Yea. there like an abs cup that slips over the end. No fumbling with straps or anything. pull it tight and hook your other straps to it.
I was talked out of the "older" style because the strap somehow turned the throttle back to full on and was putting uneaded pressure on the cable and stretching it. It was generating quite a bit of torque on the handle itself.
pm me you addy and I will send you out the gen 2 with the cups. Hell, I dont need it since some asshat thiefs decided to steal my beloved Rossi skinned R1 while I was at work one nite.
5 locks and they just picked it up and tossed it in a mini van. Douche nozzles.
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Old 11-01-2010, 08:24 AM   #11
Locked and Lifted "02" DC TRD.
Matic is one of the sharper tools in the shedMatic is one of the sharper tools in the shedMatic is one of the sharper tools in the shedMatic is one of the sharper tools in the shedMatic is one of the sharper tools in the shedMatic is one of the sharper tools in the shedMatic is one of the sharper tools in the shedMatic is one of the sharper tools in the shedMatic is one of the sharper tools in the shedMatic is one of the sharper tools in the shedMatic is one of the sharper tools in the shed
 
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here's a pic of the gen 2 cups.

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Old 11-01-2010, 08:38 AM   #12
Pugga [OP] Pugga is offline
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Holy crap man, that sucks! Some dick tried that with my old CBR when I was in Richmond, VA. They broke the handlebar lock but I had a Kryptonite lock on the disk they didn't know how to deal with. My neighbor said he saw them rocking the bike back and forth and when he yelled at them, they dropped the bike into the truck and took off. Left a nice dent in the side of my Chevy. The new method I use is the same disk lock, but make a 200 lb block of concrete with an eye hook in it and run a high strength chain between the eye hook and the kryptonite lock and block it in with the truck. Someone could still yank it if they really wanted to but I live in a complex with much nicer bikes that aren't as well protected so I figure I'm safe.

As far as the new Canyon Dancer, I'll shoot you a PM, thanks for the offer!

Very nice bike by the way!!
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Old 11-01-2010, 08:58 AM   #13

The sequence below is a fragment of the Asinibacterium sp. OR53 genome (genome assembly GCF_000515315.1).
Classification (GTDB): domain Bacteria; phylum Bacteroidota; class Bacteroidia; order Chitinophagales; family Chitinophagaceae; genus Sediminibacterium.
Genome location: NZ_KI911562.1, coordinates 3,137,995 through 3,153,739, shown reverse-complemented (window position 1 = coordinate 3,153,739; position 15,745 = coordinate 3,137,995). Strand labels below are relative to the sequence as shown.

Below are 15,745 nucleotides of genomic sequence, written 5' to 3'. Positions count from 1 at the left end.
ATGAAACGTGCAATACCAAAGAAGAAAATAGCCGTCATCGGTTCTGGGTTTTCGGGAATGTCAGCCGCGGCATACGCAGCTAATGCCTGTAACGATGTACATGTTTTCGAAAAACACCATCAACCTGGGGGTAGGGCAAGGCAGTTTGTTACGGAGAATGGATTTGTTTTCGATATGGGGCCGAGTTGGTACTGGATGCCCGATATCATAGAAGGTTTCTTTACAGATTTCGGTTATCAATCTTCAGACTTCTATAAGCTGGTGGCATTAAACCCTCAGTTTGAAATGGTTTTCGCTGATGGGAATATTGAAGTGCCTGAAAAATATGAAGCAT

Locked and Lifted "02" DC TRD.
Matic is one of the sharper tools in the shedMatic is one of the sharper tools in the shedMatic is one of the sharper tools in the shedMatic is one of the sharper tools in the shedMatic is one of the sharper tools in the shedMatic is one of the sharper tools in the shedMatic is one of the sharper tools in the shedMatic is one of the sharper tools in the shedMatic is one of the sharper tools in the shedMatic is one of the sharper tools in the shedMatic is one of the sharper tools in the shed
 
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Thx. if they want it, they'll get it. Deter as much as possible and hope for the best.
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Old 11-02-2010, 04:02 PM   #14
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Try using soft straps around the lower triple clamps, then you never have a chance of the clip-on breaking(which does happen quite often I am sad to say). Also remember to have ALL the straps you use pull FORWARD, just in case one in front fails, the rest will keep it in place and not pull it to the rear. Wil 4 straps forward, you won't need the chock(boards in this case).
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Old 11-02-2010, 05:33 PM   #15
Pugga [OP] Pugga is offline
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Quote:
Originally Posted by cbrbob View Post
Try using soft straps around the lower triple clamps, then you never have a chance of the clip-on breaking(which does happen quite often I am sad to say). Also remember to have ALL the straps you use pull FORWARD, just in case one in front fails, the rest will keep it in place and not pull it to the rear. Wil 4 straps forward, you won't need the chock(boards in this case).